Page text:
Selected bibliography[edit]

  • Scorpion King: America's Suicidal Embrace of Nuclear Weapons from FDR to Trump (Paperback), Clarity Press, 2020; 2nd revised edition, ISBN 1949762181
  • Deal of the Century: How Iran Blocked the West's Road to War (Paperback), Clarity Press, 2017, ISBN 0997896507
  • Dangerous Ground: America's Failed Arms Control Policy, from FDR to Obama (Hardcover), 2009 ISBN 1568583990
  • Waging Peace: The Art of War for the Antiwar Movement, Nation Books, 2007, ISBN 1-56858-328-1
  • Target Iran: The Truth About the White House's Plans for Regime Change (Hardcover), Nation Books, 2006, ISBN 1-56025-936-1
  • Iraq Confidential: The Untold Story of the Intelligence Conspiracy to Undermine the UN and Overthrow Saddam Hussein (Hardcover), Foreword by Seymour Hersh, Nation Books, 2006, ISBN 1-56025-852-7
  • Frontier Justice: Weapons of Mass Destruction and the Bushwhacking of America Context Books, 2003, ISBN 1-893956-47-4
  • War on Iraq: What Team Bush Doesn't Want You to Know (with William Rivers Pitt). Context Books, 2002, ISBN 1-893956-38-5
  • Endgame: Solving the Iraq Problem — Once and For All (Hardcover) Simon & Schuster, 1999, ISBN 0-684-86485-1; (paperback) Diane Pub Co, 2004, ISBN 0-7567-7659-7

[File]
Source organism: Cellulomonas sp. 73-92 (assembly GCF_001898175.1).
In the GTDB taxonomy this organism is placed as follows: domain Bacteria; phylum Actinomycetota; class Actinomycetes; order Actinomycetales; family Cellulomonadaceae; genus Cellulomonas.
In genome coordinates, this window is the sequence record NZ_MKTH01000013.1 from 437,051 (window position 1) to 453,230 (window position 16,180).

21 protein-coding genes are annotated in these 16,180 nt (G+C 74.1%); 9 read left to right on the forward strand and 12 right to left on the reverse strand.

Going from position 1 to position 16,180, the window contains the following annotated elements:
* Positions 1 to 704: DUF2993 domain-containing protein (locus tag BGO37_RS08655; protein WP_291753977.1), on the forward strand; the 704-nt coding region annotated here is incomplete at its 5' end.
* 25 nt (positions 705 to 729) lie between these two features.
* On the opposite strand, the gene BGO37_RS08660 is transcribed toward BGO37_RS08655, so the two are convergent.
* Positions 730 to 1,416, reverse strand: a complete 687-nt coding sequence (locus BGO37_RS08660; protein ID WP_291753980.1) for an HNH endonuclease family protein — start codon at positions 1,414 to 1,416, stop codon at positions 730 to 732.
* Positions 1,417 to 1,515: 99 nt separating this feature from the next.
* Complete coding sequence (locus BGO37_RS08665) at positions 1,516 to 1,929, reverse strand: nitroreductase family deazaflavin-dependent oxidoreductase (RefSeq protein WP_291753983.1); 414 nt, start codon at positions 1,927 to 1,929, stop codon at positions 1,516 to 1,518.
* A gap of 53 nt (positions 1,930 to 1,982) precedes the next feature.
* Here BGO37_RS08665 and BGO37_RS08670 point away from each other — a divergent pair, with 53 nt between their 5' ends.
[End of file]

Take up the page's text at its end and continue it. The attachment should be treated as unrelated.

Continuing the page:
See also[edit]


  1. ^ a b Karlin, Rick (2014-12-04). "Scott Ritter paroled in online sex case". Times Union. Albany, NY.
  2. ^ a b "Former UN weapons inspector found guilty in online sex case". The Guardian. Associated Press. April 15, 2011. Retrieved June 21, 2019.
  3. ^ a b "Ex-UN inspector Scott Ritter sex sting trial begins". BBC News. April 12, 2011. Retrieved June 21, 2019.
  4. ^ a b Ritter, Scott (2002-09-12). "Talk of the Nation" (Interview). Interviewed by David Asman. Fox News Channel.
  5. ^ Ritter, William S (1990). "Revolt in the Mountains: Fuzail Maksum and the Occupation of Garm, Spring 1929". Journal of Contemporary History. 25 (4): 547–580. doi:10.1177/002200949002500408. S2CID 159486304.
  6. ^ Ritter, William S (1985). "The Final Phase in the Liquidation of Anti-Soviet Resistance in Tadzhikistan: Ibrahim Bek and the Basmachi, 1924-31". Soviet Studies. 37 (4): 484–493. doi:10.1080/09668138508411604.
  7. ^ a b c Goodman, Amy (30 December 2003). "Scott Ritter: How the British Spy Agency MI6 Secretly Misled A Nation Into War With Iraq". Democracy Now!. Retrieved 3 November 2014.
  8. ^ Barton Gellman (29 September 1998). "Israel Gave Key Help To U.N. Team in Iraq". Washington Post. Retrieved 31 August 2013.
  9. ^ Norman Polmar (2001). Spyplane: The U-2 History Declassified. Zenith Imprint. p. 227. ISBN 9780760309575. Retrieved 31 August 2013.
  10. ^ a b "Online NewsHour: Scott Ritter — August 31, 1998". PBS. Archived from the original on October 21, 2006. Retrieved September 11, 2017.
  11. ^ "Profile: Scott Ritter". BBC News. September 9, 2002. Retrieved May 23, 2010.
  12. ^ Carnegie Endowment for International Peace Archived 2002-12-24 at the Wayback Machine
  13. ^ a b c d Gellman, Barton (1998-09-04). "SENATE DEMOCRATS ATTACK RITTER". Washington Post. ISSN 0190-8286. Retrieved 2022-01-29.
  14. ^ a b Biden, Joseph R. (September 19, 1998). "'I MEANT NO DISRESPECT'". Washington Post. ISSN 0190-8286. Retrieved 2022-01-29.